The inter-branch battle over cost-sharing reduction payments took one big step toward closure Wednesday as a federal appeals court dismissed the U.S. House of Representatives' lawsuit against HHS.
The U.S. Court of Appeals for the District of Columbia Circuit dismissed the appeal that was lodged by the Obama administration after the House led by then-Speaker John Boehner won an initial claim that HHS did not have the authority to pay out CSRs to insurers in the Obamacare exchanges without an appropriation from Congress.
President Donald Trump, after months of threatening to halt the payments, cut them off in October 2017. This triggered months of negotiation between the two top lawmakers on the Senate health committee, Sens. Lamar Alexander (R-Tenn.) and Patty Murray (D-Wash.), to appropriate CSRs. Their negotiations fell apart in March.
The lawsuit got complicated when 19 Democratic state attorneys general intervened in the case. Last December, the attorneys general, the GOP-led House and the Trump administration reached an agreement that would allow the state attorneys general to continue a separate lawsuit over the CSRs in a California federal court.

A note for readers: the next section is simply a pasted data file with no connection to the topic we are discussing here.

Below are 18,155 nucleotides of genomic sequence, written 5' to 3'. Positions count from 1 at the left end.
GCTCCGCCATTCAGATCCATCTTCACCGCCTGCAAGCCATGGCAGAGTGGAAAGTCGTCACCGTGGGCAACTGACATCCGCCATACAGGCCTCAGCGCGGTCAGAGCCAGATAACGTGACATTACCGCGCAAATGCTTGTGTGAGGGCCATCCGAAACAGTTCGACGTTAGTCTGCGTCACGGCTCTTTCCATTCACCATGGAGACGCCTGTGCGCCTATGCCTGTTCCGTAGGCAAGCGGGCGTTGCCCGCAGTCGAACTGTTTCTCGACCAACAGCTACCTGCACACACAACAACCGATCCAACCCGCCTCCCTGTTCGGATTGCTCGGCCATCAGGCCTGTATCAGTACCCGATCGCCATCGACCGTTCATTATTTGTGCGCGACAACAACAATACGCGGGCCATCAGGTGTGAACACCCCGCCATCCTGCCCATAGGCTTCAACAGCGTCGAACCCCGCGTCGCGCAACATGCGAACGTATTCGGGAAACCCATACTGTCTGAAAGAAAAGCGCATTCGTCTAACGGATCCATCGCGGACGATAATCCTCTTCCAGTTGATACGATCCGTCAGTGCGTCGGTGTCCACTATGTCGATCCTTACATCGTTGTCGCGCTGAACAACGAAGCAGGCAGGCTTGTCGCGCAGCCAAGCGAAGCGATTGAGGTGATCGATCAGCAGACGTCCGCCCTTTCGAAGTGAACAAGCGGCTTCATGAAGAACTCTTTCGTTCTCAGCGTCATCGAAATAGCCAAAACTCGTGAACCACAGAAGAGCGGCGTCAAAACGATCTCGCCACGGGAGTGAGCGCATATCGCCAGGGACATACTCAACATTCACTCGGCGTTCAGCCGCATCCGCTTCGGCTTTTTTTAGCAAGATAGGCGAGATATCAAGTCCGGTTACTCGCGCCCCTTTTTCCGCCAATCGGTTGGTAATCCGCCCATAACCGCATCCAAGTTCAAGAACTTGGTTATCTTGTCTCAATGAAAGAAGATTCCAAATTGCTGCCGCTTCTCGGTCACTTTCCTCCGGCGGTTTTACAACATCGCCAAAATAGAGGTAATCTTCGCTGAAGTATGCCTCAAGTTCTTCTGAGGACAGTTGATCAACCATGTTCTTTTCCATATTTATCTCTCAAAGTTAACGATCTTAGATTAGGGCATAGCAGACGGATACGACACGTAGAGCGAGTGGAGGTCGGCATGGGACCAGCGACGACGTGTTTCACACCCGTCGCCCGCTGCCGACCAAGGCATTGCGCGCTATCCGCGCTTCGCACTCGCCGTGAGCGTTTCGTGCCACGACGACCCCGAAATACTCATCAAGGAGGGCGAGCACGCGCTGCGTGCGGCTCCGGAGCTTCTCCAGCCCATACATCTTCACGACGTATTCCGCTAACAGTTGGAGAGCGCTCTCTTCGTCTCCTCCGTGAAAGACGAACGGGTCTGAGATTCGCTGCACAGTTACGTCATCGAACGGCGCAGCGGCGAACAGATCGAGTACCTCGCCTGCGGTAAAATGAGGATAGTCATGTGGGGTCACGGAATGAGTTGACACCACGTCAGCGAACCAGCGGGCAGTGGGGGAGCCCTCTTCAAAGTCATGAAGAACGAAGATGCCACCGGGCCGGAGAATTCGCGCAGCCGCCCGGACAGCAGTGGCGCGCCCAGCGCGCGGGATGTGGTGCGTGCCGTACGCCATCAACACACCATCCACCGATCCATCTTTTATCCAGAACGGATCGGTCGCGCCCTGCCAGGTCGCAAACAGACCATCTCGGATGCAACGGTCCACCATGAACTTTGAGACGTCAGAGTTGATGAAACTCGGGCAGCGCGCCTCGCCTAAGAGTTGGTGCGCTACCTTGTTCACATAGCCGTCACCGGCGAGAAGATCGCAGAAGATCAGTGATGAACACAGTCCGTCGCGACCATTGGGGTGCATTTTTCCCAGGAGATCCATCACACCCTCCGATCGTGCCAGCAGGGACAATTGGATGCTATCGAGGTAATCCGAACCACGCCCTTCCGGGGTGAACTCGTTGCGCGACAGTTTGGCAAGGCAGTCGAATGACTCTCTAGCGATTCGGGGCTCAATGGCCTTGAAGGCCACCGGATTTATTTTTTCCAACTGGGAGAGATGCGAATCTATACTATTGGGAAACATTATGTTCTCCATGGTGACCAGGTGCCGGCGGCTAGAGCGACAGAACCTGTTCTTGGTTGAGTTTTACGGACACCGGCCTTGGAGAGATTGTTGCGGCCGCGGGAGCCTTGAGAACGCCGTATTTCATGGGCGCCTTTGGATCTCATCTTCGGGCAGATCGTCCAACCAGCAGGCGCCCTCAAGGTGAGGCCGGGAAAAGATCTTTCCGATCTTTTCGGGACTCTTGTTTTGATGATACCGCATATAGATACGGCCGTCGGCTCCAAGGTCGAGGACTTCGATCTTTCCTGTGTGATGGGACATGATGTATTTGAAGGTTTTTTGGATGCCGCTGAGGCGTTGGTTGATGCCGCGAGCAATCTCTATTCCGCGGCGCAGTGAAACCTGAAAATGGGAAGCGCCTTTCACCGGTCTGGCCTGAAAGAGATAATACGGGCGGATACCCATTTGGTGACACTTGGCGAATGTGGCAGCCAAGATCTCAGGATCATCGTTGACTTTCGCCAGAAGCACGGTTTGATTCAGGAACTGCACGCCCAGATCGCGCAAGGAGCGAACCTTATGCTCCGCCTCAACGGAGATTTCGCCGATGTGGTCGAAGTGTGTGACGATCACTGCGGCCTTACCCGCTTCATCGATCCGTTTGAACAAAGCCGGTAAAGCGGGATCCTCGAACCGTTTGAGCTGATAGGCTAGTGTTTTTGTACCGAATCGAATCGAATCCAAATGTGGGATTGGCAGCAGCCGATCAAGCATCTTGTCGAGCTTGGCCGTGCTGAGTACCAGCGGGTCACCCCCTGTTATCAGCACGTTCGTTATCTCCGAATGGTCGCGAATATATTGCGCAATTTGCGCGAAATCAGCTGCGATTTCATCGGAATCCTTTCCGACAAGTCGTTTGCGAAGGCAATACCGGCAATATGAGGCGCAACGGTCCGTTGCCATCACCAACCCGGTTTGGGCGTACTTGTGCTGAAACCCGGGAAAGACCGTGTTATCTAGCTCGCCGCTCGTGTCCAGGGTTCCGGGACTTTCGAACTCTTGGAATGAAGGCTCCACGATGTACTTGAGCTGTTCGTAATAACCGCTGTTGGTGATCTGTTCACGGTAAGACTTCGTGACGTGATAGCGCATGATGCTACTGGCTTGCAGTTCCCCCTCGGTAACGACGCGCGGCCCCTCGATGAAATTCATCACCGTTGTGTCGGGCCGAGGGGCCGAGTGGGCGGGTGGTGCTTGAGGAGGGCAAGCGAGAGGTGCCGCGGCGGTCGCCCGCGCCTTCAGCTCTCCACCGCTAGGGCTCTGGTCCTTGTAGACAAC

In March, the settlement hit a delay when the appellate judges asked the parties to explain the "exceptional circumstances" cited when the House backed out of the original suit against the Obama HHS.
In April, HHS argued in a brief that the exceptional circumstances standard did not apply to the settlement request and the two government branches could resolve the suit "amicably.
House Republicans applauded the decision as a triumph of congressional appropriation authority.
"In a battle over the separation of powers, the House has prevailed," House Speaker Paul Ryan (R-Wisc.) said in a statement. "When former Speaker John Boehner initiated this suit, it was to protect one of the House's most primary authorities: the power to spend."